People were scared of it, something Horror films generally try to do, and thus the flick made shit-tons of money. So, of course the logical next step Hollywood took that, exploited it and put out a whole lot more slash ’em up movies. And for a time, it worked. “Friday the 13th” was another simple and realistic plot that had kids terrified of summer camp for reasons other than the usual bad food and creepy counselors. Hell, even an unrealistic plot like “Nightmare on Elm St.” was a fun and interesting take on the slasher film genre.
“Child’s Play” and that bullcrap was ridiculous, but I can even stomach that.
It’s when you start digging for story lines so vigorously that you decide to jettison Jason into space, well, then you’ve completely ruined the entire genre. I wanted it to die, right then and there. When you take away that realism, then you’ve essentially taken away the element of the movie that made it so popular in the first place. No one respects “Jason X” or “Freddy vs. Jason,” because they make a mockery of the slasher genre, which, despite its recent brush with steady decline, is a very popular genre.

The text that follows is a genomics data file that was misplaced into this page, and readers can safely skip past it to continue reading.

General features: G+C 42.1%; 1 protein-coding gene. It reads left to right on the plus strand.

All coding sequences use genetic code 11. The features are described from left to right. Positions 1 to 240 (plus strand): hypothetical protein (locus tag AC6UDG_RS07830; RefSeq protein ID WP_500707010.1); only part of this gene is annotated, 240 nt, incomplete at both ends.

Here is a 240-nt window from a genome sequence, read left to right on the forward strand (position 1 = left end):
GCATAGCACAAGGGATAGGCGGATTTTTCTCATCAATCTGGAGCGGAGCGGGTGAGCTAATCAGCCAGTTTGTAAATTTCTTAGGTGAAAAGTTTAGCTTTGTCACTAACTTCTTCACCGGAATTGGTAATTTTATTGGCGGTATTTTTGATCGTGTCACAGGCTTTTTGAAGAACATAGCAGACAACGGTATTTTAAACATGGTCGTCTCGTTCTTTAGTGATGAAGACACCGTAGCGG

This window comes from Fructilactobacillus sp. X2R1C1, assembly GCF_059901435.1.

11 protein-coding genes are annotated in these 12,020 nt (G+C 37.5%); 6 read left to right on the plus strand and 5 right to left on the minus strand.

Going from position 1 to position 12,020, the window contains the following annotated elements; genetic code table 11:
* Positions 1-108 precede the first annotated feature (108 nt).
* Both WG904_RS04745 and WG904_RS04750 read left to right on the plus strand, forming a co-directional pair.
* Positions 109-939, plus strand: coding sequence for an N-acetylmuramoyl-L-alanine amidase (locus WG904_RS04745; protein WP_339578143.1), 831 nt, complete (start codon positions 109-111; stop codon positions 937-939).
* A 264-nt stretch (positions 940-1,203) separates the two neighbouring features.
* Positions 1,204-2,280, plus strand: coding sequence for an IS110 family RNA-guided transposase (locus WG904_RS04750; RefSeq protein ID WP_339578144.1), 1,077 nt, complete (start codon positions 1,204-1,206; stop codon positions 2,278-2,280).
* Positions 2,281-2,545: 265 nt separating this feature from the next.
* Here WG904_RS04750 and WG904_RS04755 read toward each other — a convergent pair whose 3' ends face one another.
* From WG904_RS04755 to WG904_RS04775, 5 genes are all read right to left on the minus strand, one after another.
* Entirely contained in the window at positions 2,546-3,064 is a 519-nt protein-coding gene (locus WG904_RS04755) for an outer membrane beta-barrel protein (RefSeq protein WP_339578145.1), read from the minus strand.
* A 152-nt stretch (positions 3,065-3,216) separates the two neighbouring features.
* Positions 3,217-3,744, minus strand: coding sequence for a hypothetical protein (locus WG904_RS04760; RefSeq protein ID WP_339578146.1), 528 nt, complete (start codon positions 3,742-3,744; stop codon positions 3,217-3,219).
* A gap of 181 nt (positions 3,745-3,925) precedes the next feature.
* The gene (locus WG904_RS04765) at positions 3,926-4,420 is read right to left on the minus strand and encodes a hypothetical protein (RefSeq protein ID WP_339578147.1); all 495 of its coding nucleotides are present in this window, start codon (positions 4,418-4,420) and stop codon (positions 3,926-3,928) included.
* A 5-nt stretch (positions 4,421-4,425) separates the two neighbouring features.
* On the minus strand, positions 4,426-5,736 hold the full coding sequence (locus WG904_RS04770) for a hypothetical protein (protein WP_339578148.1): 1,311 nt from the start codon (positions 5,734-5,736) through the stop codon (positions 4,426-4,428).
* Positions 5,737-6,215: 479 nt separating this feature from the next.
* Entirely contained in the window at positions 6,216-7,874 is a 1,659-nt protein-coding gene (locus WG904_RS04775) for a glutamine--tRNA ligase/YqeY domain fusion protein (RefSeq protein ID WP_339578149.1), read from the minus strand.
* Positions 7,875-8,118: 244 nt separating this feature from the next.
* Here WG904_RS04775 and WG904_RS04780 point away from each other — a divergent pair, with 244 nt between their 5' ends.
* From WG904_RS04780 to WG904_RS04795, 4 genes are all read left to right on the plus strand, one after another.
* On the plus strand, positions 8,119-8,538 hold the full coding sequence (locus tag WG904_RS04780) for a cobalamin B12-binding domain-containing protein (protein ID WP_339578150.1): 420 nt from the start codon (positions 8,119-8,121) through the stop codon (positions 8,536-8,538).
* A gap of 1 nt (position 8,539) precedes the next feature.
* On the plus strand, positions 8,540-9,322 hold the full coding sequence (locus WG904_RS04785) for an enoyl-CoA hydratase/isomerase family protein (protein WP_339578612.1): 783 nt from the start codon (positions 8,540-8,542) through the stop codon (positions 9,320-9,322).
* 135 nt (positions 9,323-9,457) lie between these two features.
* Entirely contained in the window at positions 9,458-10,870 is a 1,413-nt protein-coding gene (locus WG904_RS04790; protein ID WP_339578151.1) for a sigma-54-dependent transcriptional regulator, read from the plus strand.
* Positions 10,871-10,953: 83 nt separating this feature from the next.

With the Rob Zombie “Halloween” remake and the reboot of “Friday the 13th” on the way, maybe the slasher film is making a comeback, cutting the fat that has made it so ridiculous in order to get back to its roots. Or maybe it’s just the remake is just an excuse to make more money. Either way, the movie’s on its way. Here’s the first look at the new-and-improved Jason:
over at Shock Til You Drop, they enhanced the photo to give us a better look at the villain:
I really don’t have much hope for this flick, nor do I have any reason to want to. I gave up on the genre a long time ago, which is sad because “Halloween” is such a classic. But sometimes, a genre reaches a logical conclusion, like when you feel the need to shed the themes and ideas that made the first movies so great, and you should just cease to make them, if you truly respect the originals.
Are you kidding me? First MGM announces a “Robocop” remake and then a “Hellraiser” remakes.